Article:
Steve M. Simasko, Ph.D.
Professor and Chair
Office: Veterinary and Biomedical Research Building (VBR) room 205F
Phone: (509) 335-6624
2003-Present Professor, IPN, Washington State University, Pullman, WA
2008-Present Director, Neuroscience, Washington State University, Pullman, WA
2008-Present Chair, IPN, Washington State University, Pullman, WA
One area of my research is the molecular mechanisms by which nutrient relevant signals activate vagal afferent nerves that innervate the gastrointestinal track. This signaling is an important component in the control of food intake, which if dysregulated, can lead to obesity. The overarching goal of this research is to develop insights that can inform therapeutic interventions that improve body weight regulation and general health.
A second focus is investigating the neuronal basis by which chronic alcohol exposure leads to disruptions of circadian rhythms and sleep quality in a rodent model. Poor sleep in recovering alcoholics has been shown to be increase the likelihood of relapse to drinking. If we can determine the basis for this dysregulation, interventions can be designed that would help recovered alcoholics remain sober for greater periods of time.
Steven M. Simasko, Professor, earned a B.A. degree in chemistry from the Colorado College in 1977, and a Ph.D. degree in pharmacology at the University of Washington in 1983. He was a postdoctoral fellow in the Department of Pharmacology at the College of Veterinary Medicine at Cornell University in Ithaca, NY prior to taking a faculty position in the Department of Physiology in the School of Medicine and Biomedical Sciences at the State University of New York in Buffalo, NY. In 1994 he returned to the west to take a faculty position in the College of Veterinary Medicine at Washington State University.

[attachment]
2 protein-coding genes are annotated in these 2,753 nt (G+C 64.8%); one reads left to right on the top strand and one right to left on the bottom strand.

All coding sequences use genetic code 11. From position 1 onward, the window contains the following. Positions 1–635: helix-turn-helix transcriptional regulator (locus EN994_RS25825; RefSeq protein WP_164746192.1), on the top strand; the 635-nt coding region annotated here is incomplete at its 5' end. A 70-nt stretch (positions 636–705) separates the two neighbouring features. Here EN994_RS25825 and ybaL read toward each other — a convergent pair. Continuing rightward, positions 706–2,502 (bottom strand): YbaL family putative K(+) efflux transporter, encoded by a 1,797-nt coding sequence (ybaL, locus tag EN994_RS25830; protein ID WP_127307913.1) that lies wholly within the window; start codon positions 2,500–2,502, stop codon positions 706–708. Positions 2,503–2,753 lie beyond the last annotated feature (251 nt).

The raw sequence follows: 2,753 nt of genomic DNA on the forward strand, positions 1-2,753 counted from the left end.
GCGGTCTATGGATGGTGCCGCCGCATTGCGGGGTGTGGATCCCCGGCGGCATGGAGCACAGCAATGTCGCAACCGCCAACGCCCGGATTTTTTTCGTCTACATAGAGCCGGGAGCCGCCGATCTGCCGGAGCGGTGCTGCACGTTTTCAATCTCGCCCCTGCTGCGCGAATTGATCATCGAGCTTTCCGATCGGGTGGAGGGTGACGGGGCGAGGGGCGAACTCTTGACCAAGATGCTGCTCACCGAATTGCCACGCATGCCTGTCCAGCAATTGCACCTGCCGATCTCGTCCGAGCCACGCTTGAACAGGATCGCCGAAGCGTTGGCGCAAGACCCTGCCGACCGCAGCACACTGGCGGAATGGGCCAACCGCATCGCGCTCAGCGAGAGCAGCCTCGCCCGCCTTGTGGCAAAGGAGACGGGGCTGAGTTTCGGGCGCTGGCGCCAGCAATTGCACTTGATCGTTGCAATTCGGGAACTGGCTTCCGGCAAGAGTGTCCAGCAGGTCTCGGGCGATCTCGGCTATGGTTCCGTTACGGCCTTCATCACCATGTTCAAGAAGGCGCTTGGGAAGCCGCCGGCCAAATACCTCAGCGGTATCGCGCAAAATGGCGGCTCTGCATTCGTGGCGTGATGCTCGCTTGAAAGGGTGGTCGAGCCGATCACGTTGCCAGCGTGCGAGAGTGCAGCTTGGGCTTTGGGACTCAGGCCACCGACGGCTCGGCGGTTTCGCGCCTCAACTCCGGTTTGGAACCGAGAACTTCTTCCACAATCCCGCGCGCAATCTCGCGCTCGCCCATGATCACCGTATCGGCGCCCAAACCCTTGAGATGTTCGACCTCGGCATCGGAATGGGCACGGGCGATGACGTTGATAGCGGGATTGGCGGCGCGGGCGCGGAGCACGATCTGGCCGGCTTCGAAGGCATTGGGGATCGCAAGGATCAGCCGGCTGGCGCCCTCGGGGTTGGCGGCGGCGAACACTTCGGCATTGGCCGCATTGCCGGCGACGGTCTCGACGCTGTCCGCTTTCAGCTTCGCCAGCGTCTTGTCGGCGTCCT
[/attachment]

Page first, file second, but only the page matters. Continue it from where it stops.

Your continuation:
HHS-NIH Mechanisms of Fatty Acid Control of Feeding, Co-PI
HHS-NIH Asynchronous Glutamate Release in Vagal Afferent, Collaborator
- Darling, R.A., H. Zhao, D. Kinch, A.J. Li, S.M. Simasko, S. Ritter. 2014. Mercaptoacetate and fatty acids exert direct and antagonistic effects on nodose neurons via GPR40 fatty acid receptors. Am. J. Physiol. (Regul. Integr. Comp. Physiol.) 307: R35-R43.
- Riley, T.P., J.M. Neal-McKenney, D.R. Buelow, M.E. Konkel, S.M. Simasko. 2013. Capsaicin-sensitive vagal afferent neurons contribute to the detection of pathogenic bacterial colonization in the gut. J. Neuroimmunol. 257: 36-45.
- Wiater M.F., S. Mukherjee., A.J. Li, T.T. Dinh, E.M. Rooney, S.M. Simasko, and S Ritter. 2011. Circadian integration of sleep/wake and feeding requires NPY-receptor expressing neurons in the mediobasal hypothalamus. Am. J. Physiol. (Regul. Integr. Comp. Physiol.) 301: R1569-R1583.
- Zhao, H., and S.M. Simasko. 2010. Role of transient receptor potential channels in cholecystokinin-induced activation of cultured vagal afferent neurons. Endocrinology 151: 5237-5246.
- Mukherjee, S. and S.M. Simasko. 2009. Chronic alcohol treatment in rats alters sleep by fragmenting periods of vigilance cycling in the light period with extended wakenings. Behav. Brain Res. 198: 113-124.